End of Slavery
Feb. 11th 2014
End of Slavery
This paper is about slavery and the reasons why the civil war ended it. After decades of the south’s extensions of slavery, our nation ran into a civil war. In 1861, South Carolina was the first state to secede from the union. That was also when South Carolina troops fired on Fort Sumter in Charleston. Lincoln then asked for volunteers to build a union army. The same year, eleven southern states seceded from the union.
At the Battle of Bull Run, Americans realized the war would be a war of bloodshed. The confederacy had experienced generals, Lee and Jackson but lacked industrial resources and men to fight in the prolonged war. Lincoln had trouble finding generals with equal caliber, until he found Grant, Sherman, and Sheridan. The union also had the sources and population to get through the war.
Lincolns Emancipation Proclamation, issued after the union’s victory at Antietam, freed all the slaves within the confederacy. It changed the goal of the war not to just preserve the union, but put an end to slavery.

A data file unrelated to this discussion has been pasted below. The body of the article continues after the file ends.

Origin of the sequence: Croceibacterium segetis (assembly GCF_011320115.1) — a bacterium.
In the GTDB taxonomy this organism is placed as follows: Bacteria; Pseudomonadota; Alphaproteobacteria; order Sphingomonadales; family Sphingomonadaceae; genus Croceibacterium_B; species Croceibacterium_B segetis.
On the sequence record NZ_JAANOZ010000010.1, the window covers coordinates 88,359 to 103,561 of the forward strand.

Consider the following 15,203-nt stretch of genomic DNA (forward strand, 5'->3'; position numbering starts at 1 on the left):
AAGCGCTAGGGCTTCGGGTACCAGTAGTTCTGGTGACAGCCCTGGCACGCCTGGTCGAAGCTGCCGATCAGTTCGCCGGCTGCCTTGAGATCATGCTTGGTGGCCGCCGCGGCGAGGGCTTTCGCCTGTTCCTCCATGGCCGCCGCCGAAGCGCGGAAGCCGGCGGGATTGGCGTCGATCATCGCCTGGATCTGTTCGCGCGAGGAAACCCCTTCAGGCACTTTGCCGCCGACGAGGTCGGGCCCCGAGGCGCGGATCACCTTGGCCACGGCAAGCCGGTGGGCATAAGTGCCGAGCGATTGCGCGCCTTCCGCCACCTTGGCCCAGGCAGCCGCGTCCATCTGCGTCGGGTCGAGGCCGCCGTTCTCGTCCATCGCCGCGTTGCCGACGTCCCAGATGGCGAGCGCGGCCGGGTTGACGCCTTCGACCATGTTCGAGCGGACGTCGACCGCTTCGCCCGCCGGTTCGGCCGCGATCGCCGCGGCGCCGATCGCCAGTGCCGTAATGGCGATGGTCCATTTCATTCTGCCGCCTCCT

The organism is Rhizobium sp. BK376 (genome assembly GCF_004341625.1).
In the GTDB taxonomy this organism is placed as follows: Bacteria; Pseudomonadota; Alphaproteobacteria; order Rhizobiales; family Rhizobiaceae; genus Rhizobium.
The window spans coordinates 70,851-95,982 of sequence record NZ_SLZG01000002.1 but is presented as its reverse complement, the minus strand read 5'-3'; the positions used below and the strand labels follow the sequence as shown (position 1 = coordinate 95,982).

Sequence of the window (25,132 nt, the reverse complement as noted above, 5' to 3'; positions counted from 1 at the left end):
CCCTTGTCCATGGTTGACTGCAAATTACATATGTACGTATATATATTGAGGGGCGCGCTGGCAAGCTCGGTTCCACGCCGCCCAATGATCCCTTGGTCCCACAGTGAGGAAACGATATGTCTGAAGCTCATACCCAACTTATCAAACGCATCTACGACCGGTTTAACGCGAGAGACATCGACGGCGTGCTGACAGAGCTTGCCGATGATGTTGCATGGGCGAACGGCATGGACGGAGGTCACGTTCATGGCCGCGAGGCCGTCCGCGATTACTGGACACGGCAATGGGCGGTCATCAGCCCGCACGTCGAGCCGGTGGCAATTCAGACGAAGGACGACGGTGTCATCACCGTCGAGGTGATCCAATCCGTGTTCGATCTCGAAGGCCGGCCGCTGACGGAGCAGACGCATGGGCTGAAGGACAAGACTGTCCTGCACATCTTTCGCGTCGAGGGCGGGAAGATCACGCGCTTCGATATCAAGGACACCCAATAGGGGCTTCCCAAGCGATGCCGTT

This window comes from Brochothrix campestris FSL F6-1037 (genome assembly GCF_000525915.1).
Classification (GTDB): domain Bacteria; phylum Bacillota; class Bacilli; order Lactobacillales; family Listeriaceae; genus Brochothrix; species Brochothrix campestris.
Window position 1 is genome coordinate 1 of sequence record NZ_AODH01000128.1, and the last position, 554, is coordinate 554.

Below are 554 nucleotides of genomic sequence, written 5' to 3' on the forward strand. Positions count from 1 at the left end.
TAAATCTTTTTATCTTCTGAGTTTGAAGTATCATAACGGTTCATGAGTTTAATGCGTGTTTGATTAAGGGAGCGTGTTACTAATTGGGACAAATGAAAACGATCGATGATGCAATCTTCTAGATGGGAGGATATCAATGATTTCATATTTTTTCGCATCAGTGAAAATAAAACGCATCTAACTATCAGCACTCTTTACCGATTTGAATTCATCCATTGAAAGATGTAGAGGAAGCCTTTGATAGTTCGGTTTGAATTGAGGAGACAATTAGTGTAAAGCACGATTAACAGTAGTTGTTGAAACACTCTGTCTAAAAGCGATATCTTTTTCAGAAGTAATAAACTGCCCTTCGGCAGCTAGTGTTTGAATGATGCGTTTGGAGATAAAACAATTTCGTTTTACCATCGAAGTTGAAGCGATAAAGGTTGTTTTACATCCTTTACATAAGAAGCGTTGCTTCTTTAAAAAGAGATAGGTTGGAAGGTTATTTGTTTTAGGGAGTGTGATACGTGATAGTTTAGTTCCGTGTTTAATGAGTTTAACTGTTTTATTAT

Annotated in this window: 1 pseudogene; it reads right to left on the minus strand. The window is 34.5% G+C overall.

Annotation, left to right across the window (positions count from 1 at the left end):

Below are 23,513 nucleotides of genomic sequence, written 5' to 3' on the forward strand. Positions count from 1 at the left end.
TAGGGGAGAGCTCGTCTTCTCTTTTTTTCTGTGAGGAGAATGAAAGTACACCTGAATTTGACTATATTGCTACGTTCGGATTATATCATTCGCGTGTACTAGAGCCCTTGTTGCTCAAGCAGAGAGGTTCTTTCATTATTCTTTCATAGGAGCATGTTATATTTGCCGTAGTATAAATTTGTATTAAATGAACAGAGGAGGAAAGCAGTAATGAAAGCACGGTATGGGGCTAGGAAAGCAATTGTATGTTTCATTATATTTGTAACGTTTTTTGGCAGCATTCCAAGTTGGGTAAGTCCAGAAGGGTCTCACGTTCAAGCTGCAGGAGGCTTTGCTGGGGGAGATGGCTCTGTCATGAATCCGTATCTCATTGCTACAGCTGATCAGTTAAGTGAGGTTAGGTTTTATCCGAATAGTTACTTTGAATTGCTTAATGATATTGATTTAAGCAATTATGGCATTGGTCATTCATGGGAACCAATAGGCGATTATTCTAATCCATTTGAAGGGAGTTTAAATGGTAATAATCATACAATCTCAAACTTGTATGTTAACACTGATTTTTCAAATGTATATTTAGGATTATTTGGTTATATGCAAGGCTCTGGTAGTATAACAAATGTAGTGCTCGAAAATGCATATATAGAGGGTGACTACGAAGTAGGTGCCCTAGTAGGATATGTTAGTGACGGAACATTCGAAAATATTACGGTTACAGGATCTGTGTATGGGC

Union victories at Gettysburg and Vicksburg nearly collapsed the confederacy. Ulysses S. Grant’s siege of Vicksburg gave the Union control of the Mississippi. General Meade stopped the Union at the college town of Gettysburg, Pennsylvania. A crippled Lee lost 28,000 men and retreated to Virginia. Lincolns Gettysburg address, opening a national cemetery, redefined the struggle for war. Grant’s capture of Petersburg and Richmond, and General William Tecumseh Sherman’s capture of Atlanta and his march to the sea ended any Confederate hopes for victory. Lee and his men withdrew to Appattomax County, where Lee surrendered to grant on April 9, 1865. The generous surrender did not pacify all Southerners, and on April 14, 1865, John Wilkes Booth assassinated President Lincoln at Ford’s Theatre. Lincoln’s death shocked the North and South and thwarted plans for an orderly...